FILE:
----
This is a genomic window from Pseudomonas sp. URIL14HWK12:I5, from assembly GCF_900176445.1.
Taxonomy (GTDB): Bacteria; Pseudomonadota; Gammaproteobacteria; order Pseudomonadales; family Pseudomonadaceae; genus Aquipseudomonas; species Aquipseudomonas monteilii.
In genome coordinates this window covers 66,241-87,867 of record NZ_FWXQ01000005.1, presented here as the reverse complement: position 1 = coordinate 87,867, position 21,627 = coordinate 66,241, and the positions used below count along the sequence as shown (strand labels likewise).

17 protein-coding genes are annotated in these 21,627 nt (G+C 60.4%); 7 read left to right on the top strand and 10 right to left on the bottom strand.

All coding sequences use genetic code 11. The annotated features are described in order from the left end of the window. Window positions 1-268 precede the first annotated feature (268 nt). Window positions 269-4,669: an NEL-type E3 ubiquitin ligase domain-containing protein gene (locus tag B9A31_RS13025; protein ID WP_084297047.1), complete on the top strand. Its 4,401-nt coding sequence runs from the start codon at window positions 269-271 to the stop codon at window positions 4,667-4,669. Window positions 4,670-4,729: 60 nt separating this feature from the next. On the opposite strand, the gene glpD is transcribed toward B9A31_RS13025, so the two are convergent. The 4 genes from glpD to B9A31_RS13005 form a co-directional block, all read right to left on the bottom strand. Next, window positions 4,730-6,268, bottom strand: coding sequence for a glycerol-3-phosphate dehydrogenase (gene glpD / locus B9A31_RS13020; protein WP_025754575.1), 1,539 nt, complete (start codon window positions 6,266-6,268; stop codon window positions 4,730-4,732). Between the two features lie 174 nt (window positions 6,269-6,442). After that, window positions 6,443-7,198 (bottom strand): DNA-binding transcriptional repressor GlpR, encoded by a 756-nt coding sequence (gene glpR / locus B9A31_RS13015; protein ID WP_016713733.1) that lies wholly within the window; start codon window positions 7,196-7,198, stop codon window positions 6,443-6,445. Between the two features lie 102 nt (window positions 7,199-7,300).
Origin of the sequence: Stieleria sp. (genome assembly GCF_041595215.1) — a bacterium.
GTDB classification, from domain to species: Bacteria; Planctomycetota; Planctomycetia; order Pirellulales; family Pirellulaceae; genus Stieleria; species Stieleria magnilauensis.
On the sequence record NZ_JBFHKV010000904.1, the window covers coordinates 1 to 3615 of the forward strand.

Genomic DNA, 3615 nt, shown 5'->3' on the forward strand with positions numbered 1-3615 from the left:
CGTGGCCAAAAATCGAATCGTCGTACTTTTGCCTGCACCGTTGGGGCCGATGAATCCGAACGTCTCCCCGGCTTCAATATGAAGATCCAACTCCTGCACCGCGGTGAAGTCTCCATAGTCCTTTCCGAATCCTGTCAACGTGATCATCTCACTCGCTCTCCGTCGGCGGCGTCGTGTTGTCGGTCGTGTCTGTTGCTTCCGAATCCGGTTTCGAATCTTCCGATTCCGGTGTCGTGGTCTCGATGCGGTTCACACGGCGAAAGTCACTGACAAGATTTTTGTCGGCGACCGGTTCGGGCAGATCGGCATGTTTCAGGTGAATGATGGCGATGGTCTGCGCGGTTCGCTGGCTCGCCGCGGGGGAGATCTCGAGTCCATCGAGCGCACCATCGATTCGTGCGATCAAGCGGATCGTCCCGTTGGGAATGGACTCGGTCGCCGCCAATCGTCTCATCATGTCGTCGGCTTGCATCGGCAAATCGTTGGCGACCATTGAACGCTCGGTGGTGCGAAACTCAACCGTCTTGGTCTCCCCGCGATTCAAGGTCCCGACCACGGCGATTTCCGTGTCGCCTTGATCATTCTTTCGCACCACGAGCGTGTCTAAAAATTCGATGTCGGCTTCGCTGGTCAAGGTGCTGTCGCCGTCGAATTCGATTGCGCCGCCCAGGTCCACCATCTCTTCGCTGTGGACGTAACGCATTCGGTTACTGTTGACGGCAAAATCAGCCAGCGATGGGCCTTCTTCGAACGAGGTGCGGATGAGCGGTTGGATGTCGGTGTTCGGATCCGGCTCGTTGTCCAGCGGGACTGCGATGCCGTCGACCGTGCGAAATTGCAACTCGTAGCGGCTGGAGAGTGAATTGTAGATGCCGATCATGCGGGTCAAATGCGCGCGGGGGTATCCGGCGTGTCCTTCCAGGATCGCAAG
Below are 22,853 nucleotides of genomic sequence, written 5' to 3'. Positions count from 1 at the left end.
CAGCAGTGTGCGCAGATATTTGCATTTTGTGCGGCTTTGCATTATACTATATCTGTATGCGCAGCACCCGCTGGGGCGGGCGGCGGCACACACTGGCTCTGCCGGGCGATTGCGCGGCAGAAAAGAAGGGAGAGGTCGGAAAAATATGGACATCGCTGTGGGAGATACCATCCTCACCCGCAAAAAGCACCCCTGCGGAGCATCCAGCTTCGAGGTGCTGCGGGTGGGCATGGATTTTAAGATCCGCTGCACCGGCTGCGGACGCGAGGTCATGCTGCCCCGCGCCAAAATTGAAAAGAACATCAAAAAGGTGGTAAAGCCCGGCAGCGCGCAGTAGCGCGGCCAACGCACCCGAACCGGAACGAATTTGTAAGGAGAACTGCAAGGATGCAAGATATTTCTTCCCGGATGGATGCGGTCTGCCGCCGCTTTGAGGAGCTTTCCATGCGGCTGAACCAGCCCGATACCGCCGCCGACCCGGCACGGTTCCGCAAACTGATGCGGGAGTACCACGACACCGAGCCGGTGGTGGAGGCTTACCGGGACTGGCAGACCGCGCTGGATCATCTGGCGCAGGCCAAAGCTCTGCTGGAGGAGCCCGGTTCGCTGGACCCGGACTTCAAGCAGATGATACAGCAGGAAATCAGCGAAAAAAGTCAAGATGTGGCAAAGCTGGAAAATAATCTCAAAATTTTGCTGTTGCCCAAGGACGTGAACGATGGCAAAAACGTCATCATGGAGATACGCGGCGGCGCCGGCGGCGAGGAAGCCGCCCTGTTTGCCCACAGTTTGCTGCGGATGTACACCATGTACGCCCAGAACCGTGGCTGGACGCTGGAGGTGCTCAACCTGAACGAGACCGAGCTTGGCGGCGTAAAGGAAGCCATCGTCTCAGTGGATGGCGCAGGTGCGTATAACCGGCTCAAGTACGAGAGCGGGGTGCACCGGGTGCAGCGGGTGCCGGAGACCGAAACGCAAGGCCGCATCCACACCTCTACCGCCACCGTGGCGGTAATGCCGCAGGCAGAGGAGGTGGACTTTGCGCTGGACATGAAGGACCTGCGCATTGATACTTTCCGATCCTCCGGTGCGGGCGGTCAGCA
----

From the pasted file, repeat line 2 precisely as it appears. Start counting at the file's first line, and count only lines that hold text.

Taxonomy (GTDB): Bacteria; Pseudomonadota; Gammaproteobacteria; order Pseudomonadales; family Pseudomonadaceae; genus Aquipseudomonas; species Aquipseudomonas monteilii.